Tools of the trade
Architectural theory is often considered a process of writing (and often denigrated as a result), but the production of architectural thought always engaged other tools of expression besides quill, pen, pencil, typewriter, or computer. Some of the most significant written innovations in architectural theory are interlaced with tools of inquiry that lie outside those directly involved in writing. Or put another way, architectural theory is full of tools that help the author gather data and precede writing – ad hoc structures, optical instruments, vehicles (e.g. Le Roy’s drawing structures, le-Duc’s use of the tele-iconograph, Banham’s automobiles). I am not arguing that these devices or strategies of acquisition produce forms of knowledge; rather I am arguing that what we think we want to know as authors of architectural thought often entangles us with things that rarely appear in the final outcome of our thought experiments.
Such things that precede or move alongside writing appear from the very start in architectural theory.
For example, the origin of modern architectural theory lies in the consideration of Roman and Greek classical architecture. Authors of this early architectural theory often developed a host of strategies and structures to ascend, dangle from, and surround ancient classical buildings. To measure the antiquities of Athens, the architectural theorist Julien David Le Roy literally built buildings around ancient buildings to measure them more carefully. Such literal “building” techniques that enabled careful examination, exploration and measurement are essential, but virtually unvisualized, features of architectural writing focused on ancient classicism. The image above by Henry Parke of a student climbing a ladder to measure a Corinthian entablature, and the image below by Piranesi, are a couple of the small handful of images I know that directly depict some of this para-theoretical activity. Through these images we see a structure involved in understanding the past (ok, it’s just ladders in these instances); but in the Parke image we also see the seeming risks involved in this act of architectural exploration and the “aha” that the architectural thinker experiences as they enter, what for them, was a previously unexplored archive.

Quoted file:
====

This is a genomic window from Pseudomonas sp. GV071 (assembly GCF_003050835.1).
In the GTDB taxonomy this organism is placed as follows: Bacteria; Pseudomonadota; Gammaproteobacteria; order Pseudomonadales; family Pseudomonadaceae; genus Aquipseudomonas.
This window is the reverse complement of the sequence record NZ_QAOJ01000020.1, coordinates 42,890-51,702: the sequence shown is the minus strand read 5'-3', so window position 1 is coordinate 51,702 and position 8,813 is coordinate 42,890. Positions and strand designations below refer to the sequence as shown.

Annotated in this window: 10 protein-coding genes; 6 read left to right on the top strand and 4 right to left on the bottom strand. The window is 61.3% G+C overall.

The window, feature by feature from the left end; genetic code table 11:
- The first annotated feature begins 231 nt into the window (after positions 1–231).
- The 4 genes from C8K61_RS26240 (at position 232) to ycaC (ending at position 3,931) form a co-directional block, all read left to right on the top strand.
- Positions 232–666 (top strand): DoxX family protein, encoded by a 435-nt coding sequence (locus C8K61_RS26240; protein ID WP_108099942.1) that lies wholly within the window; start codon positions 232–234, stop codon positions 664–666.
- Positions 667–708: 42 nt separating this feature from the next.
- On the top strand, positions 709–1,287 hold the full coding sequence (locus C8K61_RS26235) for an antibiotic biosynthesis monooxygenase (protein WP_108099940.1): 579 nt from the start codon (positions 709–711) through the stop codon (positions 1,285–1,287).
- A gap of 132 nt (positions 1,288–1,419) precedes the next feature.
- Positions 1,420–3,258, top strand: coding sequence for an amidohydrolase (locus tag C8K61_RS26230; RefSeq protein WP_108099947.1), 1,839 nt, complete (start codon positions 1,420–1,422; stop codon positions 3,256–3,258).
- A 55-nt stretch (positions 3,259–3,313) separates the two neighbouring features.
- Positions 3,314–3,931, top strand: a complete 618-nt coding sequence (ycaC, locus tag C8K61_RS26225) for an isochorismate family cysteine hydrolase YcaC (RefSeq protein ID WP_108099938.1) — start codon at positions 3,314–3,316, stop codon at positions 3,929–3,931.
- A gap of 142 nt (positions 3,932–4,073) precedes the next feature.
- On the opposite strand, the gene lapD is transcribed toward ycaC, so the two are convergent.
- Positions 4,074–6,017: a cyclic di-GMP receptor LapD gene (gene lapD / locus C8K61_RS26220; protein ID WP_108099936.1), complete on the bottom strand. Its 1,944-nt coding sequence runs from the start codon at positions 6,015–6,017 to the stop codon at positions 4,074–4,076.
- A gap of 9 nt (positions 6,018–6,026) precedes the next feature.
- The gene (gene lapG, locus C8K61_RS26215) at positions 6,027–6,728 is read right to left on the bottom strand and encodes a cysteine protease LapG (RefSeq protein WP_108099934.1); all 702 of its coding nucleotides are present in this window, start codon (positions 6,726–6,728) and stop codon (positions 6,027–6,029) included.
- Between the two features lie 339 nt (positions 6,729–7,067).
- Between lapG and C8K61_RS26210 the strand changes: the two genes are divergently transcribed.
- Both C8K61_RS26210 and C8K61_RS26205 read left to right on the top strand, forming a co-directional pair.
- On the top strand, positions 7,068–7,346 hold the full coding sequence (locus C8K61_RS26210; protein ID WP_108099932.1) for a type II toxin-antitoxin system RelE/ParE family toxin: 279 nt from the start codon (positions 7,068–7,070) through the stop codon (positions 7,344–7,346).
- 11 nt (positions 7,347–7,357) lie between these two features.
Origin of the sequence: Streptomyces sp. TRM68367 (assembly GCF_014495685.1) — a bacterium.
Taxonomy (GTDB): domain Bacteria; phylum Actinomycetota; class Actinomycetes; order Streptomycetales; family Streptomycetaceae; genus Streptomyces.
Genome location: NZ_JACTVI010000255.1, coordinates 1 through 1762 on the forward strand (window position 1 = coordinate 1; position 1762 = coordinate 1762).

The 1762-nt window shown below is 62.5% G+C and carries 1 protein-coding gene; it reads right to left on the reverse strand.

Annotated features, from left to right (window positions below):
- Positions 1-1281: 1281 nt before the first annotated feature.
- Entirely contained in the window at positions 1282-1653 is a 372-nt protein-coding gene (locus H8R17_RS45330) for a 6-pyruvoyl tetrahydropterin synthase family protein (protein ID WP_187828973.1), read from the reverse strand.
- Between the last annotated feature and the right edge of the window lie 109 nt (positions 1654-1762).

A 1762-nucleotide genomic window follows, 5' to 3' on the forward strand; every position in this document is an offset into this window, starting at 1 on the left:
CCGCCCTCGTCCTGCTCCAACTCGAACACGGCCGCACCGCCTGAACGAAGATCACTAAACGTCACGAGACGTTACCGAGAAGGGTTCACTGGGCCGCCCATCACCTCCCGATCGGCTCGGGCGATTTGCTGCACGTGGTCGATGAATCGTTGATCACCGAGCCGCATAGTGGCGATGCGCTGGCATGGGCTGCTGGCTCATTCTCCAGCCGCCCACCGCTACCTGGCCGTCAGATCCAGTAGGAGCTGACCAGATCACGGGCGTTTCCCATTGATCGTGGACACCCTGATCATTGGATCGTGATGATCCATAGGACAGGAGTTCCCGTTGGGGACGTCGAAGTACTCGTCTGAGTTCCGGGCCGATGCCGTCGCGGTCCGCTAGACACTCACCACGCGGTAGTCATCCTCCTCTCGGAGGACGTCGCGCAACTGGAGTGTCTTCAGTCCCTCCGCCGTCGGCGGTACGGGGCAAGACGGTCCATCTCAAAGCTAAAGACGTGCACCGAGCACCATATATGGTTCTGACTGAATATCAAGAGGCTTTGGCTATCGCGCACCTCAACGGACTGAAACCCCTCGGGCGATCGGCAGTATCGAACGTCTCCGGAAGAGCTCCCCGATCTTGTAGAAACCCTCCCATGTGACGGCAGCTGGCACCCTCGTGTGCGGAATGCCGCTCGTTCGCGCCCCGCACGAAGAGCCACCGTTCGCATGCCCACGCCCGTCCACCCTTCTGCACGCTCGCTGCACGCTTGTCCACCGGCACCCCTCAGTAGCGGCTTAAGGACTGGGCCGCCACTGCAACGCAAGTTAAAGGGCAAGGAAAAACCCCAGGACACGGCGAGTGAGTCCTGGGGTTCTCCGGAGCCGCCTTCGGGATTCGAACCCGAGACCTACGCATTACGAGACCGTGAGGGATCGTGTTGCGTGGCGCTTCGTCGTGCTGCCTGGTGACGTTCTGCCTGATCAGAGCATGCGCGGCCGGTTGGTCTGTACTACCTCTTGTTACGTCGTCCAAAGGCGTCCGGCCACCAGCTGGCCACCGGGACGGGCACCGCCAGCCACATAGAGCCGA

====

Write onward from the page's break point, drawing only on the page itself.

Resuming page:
All works of architectural theory and history contain activity that lurks behind writing. This site is in part about making those images (past and present) appear a bit more visibly.
I’ll be writing more about case studies in this aspect of architectural theory in future posts.